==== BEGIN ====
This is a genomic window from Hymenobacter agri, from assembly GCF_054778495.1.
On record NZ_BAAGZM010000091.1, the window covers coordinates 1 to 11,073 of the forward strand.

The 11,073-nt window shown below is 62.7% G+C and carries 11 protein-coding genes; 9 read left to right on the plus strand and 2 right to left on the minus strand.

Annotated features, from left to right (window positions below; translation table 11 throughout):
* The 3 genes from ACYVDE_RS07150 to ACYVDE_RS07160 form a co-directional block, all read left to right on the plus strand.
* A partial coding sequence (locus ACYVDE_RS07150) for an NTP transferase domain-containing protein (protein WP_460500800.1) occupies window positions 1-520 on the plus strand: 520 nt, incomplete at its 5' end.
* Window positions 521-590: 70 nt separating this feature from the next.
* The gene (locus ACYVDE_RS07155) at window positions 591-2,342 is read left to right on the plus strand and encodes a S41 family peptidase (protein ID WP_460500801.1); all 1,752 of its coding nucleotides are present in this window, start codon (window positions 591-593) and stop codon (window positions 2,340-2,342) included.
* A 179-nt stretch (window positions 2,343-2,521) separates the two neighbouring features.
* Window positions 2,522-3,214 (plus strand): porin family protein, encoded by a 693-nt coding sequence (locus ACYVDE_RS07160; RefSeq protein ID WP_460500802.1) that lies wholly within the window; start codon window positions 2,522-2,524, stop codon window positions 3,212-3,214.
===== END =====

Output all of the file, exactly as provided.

This is a genomic window from Hymenobacter agri, from assembly GCF_054778495.1.
On record NZ_BAAGZM010000091.1, the window covers coordinates 1 to 11,073 of the forward strand.

The 11,073-nt window shown below is 62.7% G+C and carries 11 protein-coding genes; 9 read left to right on the plus strand and 2 right to left on the minus strand.

Annotated features, from left to right (window positions below; translation table 11 throughout):
* The 3 genes from ACYVDE_RS07150 to ACYVDE_RS07160 form a co-directional block, all read left to right on the plus strand.
* A partial coding sequence (locus ACYVDE_RS07150) for an NTP transferase domain-containing protein (protein WP_460500800.1) occupies window positions 1-520 on the plus strand: 520 nt, incomplete at its 5' end.
* Window positions 521-590: 70 nt separating this feature from the next.
* The gene (locus ACYVDE_RS07155) at window positions 591-2,342 is read left to right on the plus strand and encodes a S41 family peptidase (protein ID WP_460500801.1); all 1,752 of its coding nucleotides are present in this window, start codon (window positions 591-593) and stop codon (window positions 2,340-2,342) included.
* A 179-nt stretch (window positions 2,343-2,521) separates the two neighbouring features.
* Window positions 2,522-3,214 (plus strand): porin family protein, encoded by a 693-nt coding sequence (locus ACYVDE_RS07160; RefSeq protein ID WP_460500802.1) that lies wholly within the window; start codon window positions 2,522-2,524, stop codon window positions 3,212-3,214.